Can anesthetic and analgesia treatments affect cancer recurrence and metastasis? - Part 3

Posted by Doctor Nguyen Thi Hoai Nam - Department of Surgical Anesthesia, Vinmec Central Park International General Hospital

In many cancers, extensive surgical resection and resection of the primary tumor are the mainstays of treatment; however, metastatic recurrence is common. Recent recognition suggests that a number of perioperative factors can directly affect cancer cells and also influence cell-mediated immunity, thereby potentially promoting the development of cancer cells. apartment.

1. Anesthesia

Local anesthetics (LAs) were evaluated for cytotoxic effects on neoplastic cells. An anti-proliferative effect on human tongue cancer cells by inhibiting epidermal growth factor has been shown by Lidocaine in vitro. Lidocaine, bupivacaine and ropivacaine reduced mesenchymal stem cell proliferation in vitro and the transcriptional pathways involved in the initiation of neoplasia and metastasis were also inhibited.
Local anesthetics have also been shown to change the DNA methylation status of some types of cancer cells and are associated with reactivation of tumor suppressor genes. LA has also been associated with cytotoxic effects on T lymphoma cells in vitro. Cell death was observed at lower concentrations while necrosis was seen at higher concentrations. A total of eight LAs were studied and each had different cytotoxic effects, which appeared to correlate with their lipophilicity and potency.

2. α2-Adrenoceptor . agonist

α2-Adrenoceptors are found on human breast cancer cell lines and stimulation of these receptors is associated with proliferation. Clonidine has been shown to modulate NK cell activity and increase cell proliferation in vitro and in vivo.
ung thư vú
α2-Adrenoceptors được tìm thấy trên các dòng tế bào ung thư vú

3. Effects of opioids on host immune function and cancer

Opioids are commonly used in cancer patients to control acute and chronic pain after surgery. In addition to analgesic effects, opioids also have good immunomodulatory effects. Evidence from experimental cancer studies is conflicting. This is further complicated by the fact that the type of opioid, route of administration and duration of administration can all be relevant confounding factors.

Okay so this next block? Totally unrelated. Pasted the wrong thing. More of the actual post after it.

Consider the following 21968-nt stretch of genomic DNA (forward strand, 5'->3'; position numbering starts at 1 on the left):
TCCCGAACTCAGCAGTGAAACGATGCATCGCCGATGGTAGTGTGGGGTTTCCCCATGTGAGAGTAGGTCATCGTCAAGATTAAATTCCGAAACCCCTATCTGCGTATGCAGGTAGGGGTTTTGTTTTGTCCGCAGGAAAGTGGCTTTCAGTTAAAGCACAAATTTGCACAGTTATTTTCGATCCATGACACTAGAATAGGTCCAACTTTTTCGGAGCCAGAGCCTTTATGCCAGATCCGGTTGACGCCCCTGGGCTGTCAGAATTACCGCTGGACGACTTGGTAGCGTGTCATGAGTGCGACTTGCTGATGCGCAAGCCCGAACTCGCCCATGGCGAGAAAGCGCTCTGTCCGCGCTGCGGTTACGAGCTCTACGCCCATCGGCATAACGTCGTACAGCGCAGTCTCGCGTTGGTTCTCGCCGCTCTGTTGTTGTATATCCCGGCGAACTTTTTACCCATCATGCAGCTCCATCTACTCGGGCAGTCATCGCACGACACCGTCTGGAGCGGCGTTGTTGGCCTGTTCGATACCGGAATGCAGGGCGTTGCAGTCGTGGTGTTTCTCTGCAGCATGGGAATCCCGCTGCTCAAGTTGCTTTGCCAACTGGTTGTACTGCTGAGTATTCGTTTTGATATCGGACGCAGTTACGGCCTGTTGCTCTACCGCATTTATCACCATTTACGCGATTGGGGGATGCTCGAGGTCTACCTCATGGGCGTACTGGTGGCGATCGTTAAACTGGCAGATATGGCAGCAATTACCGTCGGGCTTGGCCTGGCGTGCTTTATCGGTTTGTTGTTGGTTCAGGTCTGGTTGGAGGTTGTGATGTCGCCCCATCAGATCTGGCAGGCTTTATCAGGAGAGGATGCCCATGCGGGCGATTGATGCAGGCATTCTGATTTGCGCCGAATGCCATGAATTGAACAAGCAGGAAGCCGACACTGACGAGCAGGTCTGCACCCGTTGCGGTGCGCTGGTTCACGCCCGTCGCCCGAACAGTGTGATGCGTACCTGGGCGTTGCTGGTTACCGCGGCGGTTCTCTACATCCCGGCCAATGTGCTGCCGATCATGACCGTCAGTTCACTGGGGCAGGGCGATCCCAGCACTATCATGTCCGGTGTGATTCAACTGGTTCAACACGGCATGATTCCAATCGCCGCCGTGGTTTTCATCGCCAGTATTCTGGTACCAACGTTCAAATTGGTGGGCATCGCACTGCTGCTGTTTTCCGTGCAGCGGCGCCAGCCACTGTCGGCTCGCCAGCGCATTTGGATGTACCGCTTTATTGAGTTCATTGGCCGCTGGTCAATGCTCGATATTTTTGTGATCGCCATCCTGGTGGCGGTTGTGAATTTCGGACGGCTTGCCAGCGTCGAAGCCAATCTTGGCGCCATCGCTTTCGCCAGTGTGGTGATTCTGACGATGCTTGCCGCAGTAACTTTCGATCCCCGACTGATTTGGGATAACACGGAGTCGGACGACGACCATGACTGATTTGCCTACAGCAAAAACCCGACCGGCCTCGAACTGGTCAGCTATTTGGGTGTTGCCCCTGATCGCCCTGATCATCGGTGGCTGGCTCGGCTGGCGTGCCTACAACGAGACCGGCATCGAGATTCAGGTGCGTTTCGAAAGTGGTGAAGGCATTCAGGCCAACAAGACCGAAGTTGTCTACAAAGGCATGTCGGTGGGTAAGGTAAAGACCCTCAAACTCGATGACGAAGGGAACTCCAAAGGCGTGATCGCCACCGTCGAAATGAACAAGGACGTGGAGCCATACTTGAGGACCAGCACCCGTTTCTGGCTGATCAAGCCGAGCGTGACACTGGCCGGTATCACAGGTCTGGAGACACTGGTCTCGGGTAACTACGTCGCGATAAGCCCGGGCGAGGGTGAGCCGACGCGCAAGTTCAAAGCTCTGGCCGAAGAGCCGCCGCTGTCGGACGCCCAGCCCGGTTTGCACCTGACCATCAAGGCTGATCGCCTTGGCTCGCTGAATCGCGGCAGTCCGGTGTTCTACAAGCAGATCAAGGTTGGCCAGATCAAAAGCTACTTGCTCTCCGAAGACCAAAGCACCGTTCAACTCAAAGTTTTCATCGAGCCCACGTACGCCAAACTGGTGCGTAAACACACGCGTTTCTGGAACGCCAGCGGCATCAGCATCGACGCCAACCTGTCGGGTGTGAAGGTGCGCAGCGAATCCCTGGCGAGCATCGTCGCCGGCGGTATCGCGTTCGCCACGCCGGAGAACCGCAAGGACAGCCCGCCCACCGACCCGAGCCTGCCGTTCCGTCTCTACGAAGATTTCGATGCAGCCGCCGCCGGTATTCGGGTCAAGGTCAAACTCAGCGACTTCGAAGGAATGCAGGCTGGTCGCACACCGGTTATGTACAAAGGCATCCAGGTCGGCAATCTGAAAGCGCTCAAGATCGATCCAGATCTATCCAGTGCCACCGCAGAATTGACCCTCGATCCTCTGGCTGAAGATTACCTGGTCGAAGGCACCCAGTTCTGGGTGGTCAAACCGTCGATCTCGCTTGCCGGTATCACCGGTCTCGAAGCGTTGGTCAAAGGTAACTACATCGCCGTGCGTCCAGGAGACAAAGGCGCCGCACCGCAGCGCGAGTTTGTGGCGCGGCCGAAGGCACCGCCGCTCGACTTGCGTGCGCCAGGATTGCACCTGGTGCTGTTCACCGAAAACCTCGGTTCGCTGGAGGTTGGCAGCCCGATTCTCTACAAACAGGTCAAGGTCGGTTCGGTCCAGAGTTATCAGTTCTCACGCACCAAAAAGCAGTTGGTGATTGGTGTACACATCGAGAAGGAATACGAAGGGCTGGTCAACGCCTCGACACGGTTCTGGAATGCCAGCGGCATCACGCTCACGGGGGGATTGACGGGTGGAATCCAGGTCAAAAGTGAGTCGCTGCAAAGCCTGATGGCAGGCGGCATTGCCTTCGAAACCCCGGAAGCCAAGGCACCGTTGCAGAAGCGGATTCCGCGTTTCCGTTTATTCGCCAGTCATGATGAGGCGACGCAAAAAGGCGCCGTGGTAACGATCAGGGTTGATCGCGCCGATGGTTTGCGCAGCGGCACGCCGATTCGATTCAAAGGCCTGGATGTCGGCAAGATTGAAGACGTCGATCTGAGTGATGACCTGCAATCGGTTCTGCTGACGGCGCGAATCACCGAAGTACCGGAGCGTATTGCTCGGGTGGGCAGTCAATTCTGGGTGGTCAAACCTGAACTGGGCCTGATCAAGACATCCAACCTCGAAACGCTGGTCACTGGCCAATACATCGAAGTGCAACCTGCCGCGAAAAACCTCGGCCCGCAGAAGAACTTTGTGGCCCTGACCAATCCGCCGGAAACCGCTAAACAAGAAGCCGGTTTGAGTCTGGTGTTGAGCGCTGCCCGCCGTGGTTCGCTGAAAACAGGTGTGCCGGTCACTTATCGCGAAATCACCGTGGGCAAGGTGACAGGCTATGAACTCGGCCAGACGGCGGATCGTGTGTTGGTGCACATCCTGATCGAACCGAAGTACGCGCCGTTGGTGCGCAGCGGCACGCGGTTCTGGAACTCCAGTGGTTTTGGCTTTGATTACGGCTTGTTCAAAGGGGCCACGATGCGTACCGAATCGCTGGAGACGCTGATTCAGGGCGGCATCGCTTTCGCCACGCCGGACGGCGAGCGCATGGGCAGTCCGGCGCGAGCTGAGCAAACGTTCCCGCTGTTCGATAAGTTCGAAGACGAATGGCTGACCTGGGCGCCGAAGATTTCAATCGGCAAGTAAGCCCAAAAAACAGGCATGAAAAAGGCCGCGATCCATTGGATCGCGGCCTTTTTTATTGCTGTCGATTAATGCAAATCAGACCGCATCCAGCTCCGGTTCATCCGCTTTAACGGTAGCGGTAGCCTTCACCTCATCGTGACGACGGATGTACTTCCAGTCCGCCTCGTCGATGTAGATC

Inflammatory cytokines have been shown to upregulate the expression of the μ-opioid receptor (MOR) gene, underscoring the interaction between opioids and the immune system. Opioids inhibit components of both cell- and humoral-mediated immunity. However, all opioids do not suppress immune function to the same extent. Morphine has been shown to reduce toll-like receptor (TLR) expression in macrophages by direct stimulation of the animal MOR.
Fentanyl (40 mcg/kg) 1 hour before laparotomy was shown to reduce NK cell function in rats. A rapid increase in NK cell activity was seen in the first 24 h, but was followed by a significant decrease, only returning to normal activity levels after 8 days.
It is hypothesized that the activation of particular genes during the perioperative period may contribute to cancer recurrence and metastasis. The NET1 gene has been shown to promote adenocarcinoma cell line infiltration. Breast cancer cells (both ER positive and ER negative) have been shown to express MOR and morphine not only increases cancer cell invasion, but also induces higher levels of the gene. NET1, which is known to promote adenocarcinoma, seems to mediate its invasive effect.
lưu ý mổ vi phẫu giãn tĩnh mạch thừng
Opioids thường dùng để giảm đau sau mổ cho bệnh nhân ung thư

4. Effect of opioids on tumor growth

Opioids are thought to exert their effects on tumor growth by direct stimulation of the MOR, however it has also been suggested that these effects are mediated through receptor activation VEGF. However, there is no clear clinical evidence. Long-term exposure to high concentrations of opioids can suppress tumor growth while single or low-dose opioids can promote tumor growth.
MOR is over-recognized in some types of non-small cell lung cancer. MOR silencing, using a knockout technique, significantly reduced opioid-induced tumor growth (35-50%) and metastasis (45-70%) in vitro. Treatment with methylnaltrexone (MNTX), a selective peripheral MOR antagonist, produced a similar effect. No tumor growth was observed in MOR knockout mice 12 weeks after injection of lung cancer cells, suggesting that MOR may be involved in tumor growth in the absence of exogenous MOR agonists. . Continuous infusion of MNTX for 2 weeks after tumor formation was seen to significantly reduce tumor growth and lung metastasis, and MOR overexpression in bronchial carcinoma cells. in humans increased the incidence of lung metastases 20-fold compared with mice.